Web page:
2. JTH – love the bit where you say Tom Harley gave Geelong a right to believe but also perspective. That’s exactly correct. Its an often sought combination and seldom attained. I thought Sir James Hird gave it to the Bombers and maybe Kirk at the Swans, but not too many others in recent history, because it goes beyond the quotes and the stock standard captain’s calls about effort and teamwork etc; it goes to good character. And Tom Harley has loads of it.

    If Pods was wearing a Collingwood jumper his story would be sung from the rooftops (front of the Herald Sun, back of the Herald Sun, middle of the Herald Sun.), but thankfully he isn’t and its not. Let him go about his work. Let Harry Taylor go about his work.

    The Cats’ challenge will be to maitain the culture post Bomber.

    I love ’em too.

  3. Are you any relation to Winston Churchill Dips. Thats inspirational stuff.

    And yes I have a man crush on them as well. I’ve lerved since 1967. There has been a lot of worse in that time so I have no feeling of guilt during the better.

  4. Richard Naco says

    First up: Leight Colbert gave us a tremendous amount ………. all of it wrapped up in the one big parcel called Cam Mooney! ;)

    Tom Harley was exceptional, and effectively created a 23rd position in a team: Captain. Intelligent, articulate, passionate and modest, the cohesion and united purpose he brought to the club was sensational. His tradition has been already embraced, and his high standards of behaviour & responsibility will be evident in all our future captains. (It also has to be said that his offsider was exactly the right man in the right place as well, and that it will be sweet to see Harls hand the cup to Lingy later this year.)

    I think that Geelong should not logically be playing in the AFL (let alone dominate it), just as it is not logical that bumblebees can fly. That they are, and have become such an inspirational organisation on so many levels is testament to the unique vision & drive of the Pivot, and it is also why so many of us that have never been within a bull’s roar of Corio Bay are such ardent enthusiasts of the hoops.

    Great piece! (And we never got the game on free-to-air in Sydney: Seven thought that Melbored/ Richmud was a better vehicle with which to inspire the silent potential massed fans yet to be unearthed here in the Emerald City.)

  5. I hate you john lol

  6. Nice piece John.

    Agree with you about T Harley. One of the all time great Geelong captains. I was at the game with my mate Tinners and we happened to notice Tom was sitting a little above and behind us in the Hickey stand, a big smile on his face and talking happily to all and sundry. The man just gives off positive vibes and looks so assured. I reckon he could make a terrific coach (a la Paul Roos) if he wants to go down that path.

    Lots to like about the Cats on Sunday. Taylor, Johnson, Duncan, Pods, Bartel and Ablett were outstanding. Some of Ablett’s work had to be seen to be believed. Does anyone work better in a small amount of space? Hope he, and Selwood, are still with us next year. Fingers crossed.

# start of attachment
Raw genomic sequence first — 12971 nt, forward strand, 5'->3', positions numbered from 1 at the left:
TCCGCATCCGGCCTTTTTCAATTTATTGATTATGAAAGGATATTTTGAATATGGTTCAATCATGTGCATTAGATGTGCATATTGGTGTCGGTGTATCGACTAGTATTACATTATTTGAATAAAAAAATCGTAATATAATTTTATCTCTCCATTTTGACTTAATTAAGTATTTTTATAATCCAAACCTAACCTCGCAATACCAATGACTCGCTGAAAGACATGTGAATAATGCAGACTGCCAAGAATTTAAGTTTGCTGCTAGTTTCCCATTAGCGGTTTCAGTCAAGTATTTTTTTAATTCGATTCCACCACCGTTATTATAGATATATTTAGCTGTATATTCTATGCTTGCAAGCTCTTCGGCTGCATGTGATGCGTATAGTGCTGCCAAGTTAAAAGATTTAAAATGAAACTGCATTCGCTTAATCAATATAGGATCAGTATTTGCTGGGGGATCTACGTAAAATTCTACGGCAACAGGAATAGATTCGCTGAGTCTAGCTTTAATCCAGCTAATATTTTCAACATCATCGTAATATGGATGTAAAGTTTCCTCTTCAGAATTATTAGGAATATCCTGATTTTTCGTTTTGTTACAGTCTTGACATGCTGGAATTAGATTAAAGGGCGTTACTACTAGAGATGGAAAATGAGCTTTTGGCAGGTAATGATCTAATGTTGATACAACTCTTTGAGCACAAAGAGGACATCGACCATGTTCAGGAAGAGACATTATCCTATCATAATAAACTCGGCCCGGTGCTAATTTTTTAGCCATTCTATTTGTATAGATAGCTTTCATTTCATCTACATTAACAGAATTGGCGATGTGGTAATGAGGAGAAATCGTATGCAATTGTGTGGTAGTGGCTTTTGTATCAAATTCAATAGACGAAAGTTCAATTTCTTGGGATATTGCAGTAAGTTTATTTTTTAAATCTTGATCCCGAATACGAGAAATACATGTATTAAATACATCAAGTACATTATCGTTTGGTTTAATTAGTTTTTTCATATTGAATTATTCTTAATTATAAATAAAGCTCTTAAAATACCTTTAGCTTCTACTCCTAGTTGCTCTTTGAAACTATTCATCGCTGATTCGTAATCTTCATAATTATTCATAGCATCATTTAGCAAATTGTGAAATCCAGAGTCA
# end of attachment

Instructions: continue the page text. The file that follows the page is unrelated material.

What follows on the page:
7. Peter Flynn says


    Enjoyed the read. There is a certain symmetry about the surnames Hickey and Harley.

    Have you read the recently released 1963 Cats in Command by Bruce Kennedy and Bruce Coe (both based in Canberra)?

    To my knowledge, the only book about this subject. It covers Geelong beating Hawthorn 3 times in a month.

  8. johnharms says


    Had a chat with the authors at MCH recently. Have read some, and looking forwrad to getting to the rest.

  9. nice piece, john.

    i heard Tommy use the word ‘ubiquitous’ in a C7 friday-night call the other night. It seemed to catch Bruce a little off guard. I wonder if Tommy ever used that word in a pre-match pump-up-the-boys speech? He was a great asset to the club who’ll be sorely missed – although Lingy is doing a fine job so far…


  10. Rocket Rod Gillett says

    Whatever happened to the fine old tradition of the club president’s wife unfurling the premiership flag? Mrs Jennings successfully unfurled it in 1964!

  11. Stephen Cooke says

    Just found out my great grandfather – Walter Cooke – played nine games for Geelong in 1898. I have loved Geelong for many years. The sky seems a little more blue today.

  12. johnharms says

    Please tell more Stephen, about Walter.

  13. Stephen Cooke says

    I don’t know much about him John although I’m going to find out. He had four children and was married in 1900 – two years after his debut. He died in 1926 at 49 or 50 years old. My six-month-old boy Harley is already shaping up as a big boy and should pass my 195cm so hopefully the Cats can claim him under the great great grandfather-great great grandson rule in 2017.

  14. Peter Flynn says

    He kicked his only goal against South Melbourne.

    Round 3 1898:

    Geelong 7.18 beat South Melb 1.2.

    Superb Stephen.

  15. Stephen Cooke says

    Where did you find that nugget Peter? I’m also trying to find out what number he wore – I’ve been meaning to put a number on the back of my jumper for years and once I find out Walter’s I’ll send it to mum to stitch on for me.

  16. Cookey – from Flynny’s description he sounds like a rugged defender type. Hope he wore 29 or 5.

  17. Peter Flynn says


    Re the number, I would try Col Hutchinson. Maybe ring the club.

    Good luck with it. Let us know how you go.

  18. johnharms says

    Sitting here in Canberra watching the Blues make St Kilda look ordinary thinking that after a steak at the Sawyer’s Arms I’ll be walking over to Kardinia Park to the re-named Walter Cooke Terrace.